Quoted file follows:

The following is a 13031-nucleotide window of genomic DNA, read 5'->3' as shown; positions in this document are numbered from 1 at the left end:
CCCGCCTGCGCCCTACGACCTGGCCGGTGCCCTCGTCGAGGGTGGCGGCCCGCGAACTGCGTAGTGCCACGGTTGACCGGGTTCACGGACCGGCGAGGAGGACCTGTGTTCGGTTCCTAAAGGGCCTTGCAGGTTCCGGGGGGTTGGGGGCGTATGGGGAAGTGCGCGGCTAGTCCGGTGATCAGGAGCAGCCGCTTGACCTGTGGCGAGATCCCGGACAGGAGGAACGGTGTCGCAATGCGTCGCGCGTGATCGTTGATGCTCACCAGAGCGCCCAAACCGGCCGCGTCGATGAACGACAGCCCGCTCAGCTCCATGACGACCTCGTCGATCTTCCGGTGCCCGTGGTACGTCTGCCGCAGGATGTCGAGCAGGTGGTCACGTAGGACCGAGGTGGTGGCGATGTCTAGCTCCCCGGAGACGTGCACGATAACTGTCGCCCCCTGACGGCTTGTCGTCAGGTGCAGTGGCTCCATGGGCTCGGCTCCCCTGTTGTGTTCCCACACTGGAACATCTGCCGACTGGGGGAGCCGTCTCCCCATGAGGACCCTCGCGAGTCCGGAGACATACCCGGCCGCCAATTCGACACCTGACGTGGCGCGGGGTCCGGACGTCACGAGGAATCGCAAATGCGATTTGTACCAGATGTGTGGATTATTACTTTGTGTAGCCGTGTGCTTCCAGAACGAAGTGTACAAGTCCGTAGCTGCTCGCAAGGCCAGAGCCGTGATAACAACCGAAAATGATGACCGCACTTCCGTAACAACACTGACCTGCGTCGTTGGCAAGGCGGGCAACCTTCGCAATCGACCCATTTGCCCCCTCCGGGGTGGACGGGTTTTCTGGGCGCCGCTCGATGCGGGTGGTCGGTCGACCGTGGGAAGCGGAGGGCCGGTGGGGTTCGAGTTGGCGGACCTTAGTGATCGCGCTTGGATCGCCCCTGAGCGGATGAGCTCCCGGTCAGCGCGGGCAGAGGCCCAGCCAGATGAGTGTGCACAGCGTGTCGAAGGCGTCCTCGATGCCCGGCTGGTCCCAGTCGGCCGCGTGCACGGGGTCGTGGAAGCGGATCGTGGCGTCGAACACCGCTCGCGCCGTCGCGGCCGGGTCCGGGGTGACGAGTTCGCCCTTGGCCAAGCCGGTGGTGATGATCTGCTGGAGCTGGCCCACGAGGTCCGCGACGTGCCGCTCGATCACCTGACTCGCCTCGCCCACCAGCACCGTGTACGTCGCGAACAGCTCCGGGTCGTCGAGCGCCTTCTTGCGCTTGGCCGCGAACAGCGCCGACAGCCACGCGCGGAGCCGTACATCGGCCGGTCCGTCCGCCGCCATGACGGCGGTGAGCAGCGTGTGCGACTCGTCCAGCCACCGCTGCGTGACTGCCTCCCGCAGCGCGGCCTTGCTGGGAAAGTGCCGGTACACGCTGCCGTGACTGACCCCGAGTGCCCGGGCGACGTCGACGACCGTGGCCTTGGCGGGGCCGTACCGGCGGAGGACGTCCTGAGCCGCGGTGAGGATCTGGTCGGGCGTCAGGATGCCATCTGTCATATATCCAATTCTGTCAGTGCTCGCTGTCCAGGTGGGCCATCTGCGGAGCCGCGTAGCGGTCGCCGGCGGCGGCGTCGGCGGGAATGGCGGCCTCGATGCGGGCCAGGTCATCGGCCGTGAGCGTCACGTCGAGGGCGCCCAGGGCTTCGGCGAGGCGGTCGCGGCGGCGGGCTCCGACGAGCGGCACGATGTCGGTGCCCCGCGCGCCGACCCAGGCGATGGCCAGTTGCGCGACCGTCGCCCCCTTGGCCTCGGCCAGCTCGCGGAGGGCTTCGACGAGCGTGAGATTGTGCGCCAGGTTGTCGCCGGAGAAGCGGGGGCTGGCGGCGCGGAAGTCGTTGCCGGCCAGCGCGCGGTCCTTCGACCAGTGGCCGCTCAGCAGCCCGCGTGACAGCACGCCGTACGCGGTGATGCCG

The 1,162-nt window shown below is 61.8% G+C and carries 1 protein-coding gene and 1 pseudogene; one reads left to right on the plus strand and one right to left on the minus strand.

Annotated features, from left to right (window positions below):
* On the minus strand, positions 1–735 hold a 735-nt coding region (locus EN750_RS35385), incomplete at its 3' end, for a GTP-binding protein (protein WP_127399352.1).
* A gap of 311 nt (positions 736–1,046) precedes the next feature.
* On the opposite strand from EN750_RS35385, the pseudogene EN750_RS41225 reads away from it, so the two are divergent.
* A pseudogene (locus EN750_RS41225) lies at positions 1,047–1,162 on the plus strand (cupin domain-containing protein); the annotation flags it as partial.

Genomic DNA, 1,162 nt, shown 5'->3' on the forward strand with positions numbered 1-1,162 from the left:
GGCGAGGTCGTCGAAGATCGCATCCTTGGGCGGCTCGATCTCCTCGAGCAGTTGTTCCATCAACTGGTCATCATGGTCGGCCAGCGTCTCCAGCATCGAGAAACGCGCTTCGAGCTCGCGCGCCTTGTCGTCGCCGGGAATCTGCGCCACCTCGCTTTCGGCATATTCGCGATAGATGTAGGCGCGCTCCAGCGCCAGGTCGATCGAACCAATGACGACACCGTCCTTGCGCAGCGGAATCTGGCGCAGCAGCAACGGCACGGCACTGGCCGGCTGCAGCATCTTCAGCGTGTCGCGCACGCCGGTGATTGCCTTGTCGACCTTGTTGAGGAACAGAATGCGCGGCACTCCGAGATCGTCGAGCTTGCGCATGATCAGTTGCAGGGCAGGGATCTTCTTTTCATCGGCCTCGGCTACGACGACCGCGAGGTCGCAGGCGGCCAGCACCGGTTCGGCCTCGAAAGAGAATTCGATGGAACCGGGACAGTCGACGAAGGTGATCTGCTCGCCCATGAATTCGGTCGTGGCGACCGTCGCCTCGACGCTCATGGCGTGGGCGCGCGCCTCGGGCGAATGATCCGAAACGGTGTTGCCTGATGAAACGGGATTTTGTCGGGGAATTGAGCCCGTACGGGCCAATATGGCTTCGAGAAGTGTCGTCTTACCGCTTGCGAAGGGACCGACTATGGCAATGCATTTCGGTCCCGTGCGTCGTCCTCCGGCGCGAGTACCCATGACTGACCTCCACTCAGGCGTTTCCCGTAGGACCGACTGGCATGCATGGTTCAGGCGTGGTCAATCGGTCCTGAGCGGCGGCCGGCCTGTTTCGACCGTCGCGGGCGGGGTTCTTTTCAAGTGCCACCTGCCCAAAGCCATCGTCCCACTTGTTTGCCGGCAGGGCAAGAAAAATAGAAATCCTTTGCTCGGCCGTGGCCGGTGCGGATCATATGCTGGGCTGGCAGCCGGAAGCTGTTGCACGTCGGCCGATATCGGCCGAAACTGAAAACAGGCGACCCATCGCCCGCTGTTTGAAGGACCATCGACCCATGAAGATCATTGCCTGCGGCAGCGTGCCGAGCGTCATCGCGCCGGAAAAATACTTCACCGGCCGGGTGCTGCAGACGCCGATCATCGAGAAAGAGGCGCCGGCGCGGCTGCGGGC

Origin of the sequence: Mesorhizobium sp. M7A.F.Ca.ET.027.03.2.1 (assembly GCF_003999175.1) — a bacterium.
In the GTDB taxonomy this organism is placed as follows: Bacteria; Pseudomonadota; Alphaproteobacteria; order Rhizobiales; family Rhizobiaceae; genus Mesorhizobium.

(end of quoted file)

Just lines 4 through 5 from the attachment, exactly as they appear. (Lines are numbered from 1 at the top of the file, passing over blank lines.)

Annotated features, from left to right (window positions below):
* On the minus strand, positions 1–735 hold a 735-nt coding region (locus EN750_RS35385), incomplete at its 3' end, for a GTP-binding protein (protein WP_127399352.1).